On a good live album, there’s a certain rawness that excites the listener. Imperfections build character. It’s not often that a live album is as polished and atmospherically-controlled as the studio album counterpart, but that’s exactly what Public Service Boradcasting’s Live At Brixton album brings. PSB is a duo—‘J. Willgoose, Esq.’ and ‘Wrigglesworth’—based out of London, who mix alternative rock buildups and synth-mood pieces to create futuristic instrumental tracks. Overlaying and juxtaposing the music are samples from public service announcements, used in sometimes satirical, sometimes inspirational ways. These radio clips literally speak for PBS, who refrain from talking to the crowd until a very brief “thanks” at the end of the show. This approach makes for a smooth performance that impresses technically, but often feels distant and closed-off.
The sheer fullness of sound that these two men can achieve—mixed and captured almost perfectly—is astounding. With seventeen tracks spread across an hour and a half, Public Service Broadcasting understands how to pace and progress a song to maximize energy. Many tracks may start with, say, a scientifically inspiring monologue taken from the Space Race of the Cold War, combined with somber, Vangelis-like electronics, before swelling and expanding into a chipper indie rock climax. There’s a diversity on the formula between tracks, though sometimes the buildups—the bulk of the album—cause the rest of the listen to feel somewhat passive. The eventual climaxes are intense, to be sure, making for some towering highpoints on the album, but as a consequence, the paths to those peaks feel like filler meant only for emphasis.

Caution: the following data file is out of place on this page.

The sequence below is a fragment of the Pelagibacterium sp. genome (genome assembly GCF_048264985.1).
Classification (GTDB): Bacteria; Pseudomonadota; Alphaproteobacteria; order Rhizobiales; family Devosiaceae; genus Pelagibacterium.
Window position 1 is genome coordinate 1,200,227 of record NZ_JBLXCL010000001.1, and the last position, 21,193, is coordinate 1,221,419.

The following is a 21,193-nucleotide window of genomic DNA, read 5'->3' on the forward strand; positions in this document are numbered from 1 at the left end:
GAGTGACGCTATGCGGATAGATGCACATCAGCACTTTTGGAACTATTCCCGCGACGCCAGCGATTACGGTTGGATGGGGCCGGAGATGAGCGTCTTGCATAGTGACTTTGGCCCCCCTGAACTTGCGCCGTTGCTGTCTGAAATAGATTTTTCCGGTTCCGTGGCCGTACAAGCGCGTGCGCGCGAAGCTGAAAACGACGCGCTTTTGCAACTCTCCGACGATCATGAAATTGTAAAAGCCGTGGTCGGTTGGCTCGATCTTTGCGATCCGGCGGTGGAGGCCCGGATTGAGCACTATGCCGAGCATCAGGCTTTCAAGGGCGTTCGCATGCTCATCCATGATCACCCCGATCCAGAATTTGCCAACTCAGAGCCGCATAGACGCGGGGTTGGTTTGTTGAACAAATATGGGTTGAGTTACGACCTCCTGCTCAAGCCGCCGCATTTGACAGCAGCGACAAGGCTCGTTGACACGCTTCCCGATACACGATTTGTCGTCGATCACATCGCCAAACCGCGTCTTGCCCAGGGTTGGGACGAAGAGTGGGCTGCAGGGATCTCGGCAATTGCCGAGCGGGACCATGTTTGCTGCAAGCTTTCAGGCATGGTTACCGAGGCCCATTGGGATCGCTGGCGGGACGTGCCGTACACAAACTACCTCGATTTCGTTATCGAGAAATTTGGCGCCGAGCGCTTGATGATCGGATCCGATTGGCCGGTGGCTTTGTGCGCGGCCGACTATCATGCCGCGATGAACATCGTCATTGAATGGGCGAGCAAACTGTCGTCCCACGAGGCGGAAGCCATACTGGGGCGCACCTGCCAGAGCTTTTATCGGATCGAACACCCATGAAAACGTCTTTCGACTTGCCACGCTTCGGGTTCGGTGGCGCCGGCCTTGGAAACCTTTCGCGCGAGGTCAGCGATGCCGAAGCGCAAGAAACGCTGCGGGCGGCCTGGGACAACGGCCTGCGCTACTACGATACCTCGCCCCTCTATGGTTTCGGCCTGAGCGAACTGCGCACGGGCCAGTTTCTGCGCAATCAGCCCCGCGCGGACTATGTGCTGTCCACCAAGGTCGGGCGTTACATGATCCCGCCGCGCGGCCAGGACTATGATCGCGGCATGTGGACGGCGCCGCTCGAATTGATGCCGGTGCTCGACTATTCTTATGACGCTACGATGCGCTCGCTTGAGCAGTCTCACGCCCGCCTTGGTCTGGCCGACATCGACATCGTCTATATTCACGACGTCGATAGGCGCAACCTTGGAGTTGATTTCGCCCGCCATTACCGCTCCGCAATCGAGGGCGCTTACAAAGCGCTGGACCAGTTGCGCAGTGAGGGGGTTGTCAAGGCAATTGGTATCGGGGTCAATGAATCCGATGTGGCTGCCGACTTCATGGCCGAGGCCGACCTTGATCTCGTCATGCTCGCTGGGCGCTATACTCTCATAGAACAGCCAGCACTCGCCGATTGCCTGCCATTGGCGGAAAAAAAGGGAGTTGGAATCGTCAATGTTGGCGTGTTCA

Then there’s the question as to why a live album of a performance so pristine exists. It’s a wonderfully captured, perfectly executed performance, but the miniscule interaction with the crowd essentially means you’re getting a version of tracks that only slightly varies from and forgoes the sheen of their album counterparts. Besides the applause that bookends each song, I didn’t get the feeling that PSB was playing off the crowds energy. In a sense, the performance is a compilation album of a band with a handful of albums and EPs. That’s fine for someone looking into the band for the first time, and I’d recommend it for that, but there’s little new substance here those already familiar with the band.
Public Service Broadcasting’s Live At Brixton album is a great recording of two multitalented musicians’ polished vision. The bursting points of that vision are exciting enough to recommend to anyone, and the retro-future blendings give the material a unique charm. Unfortunately, little involvement with the crowd makes the concert feel unusually robotic.
review by Matthew Wardell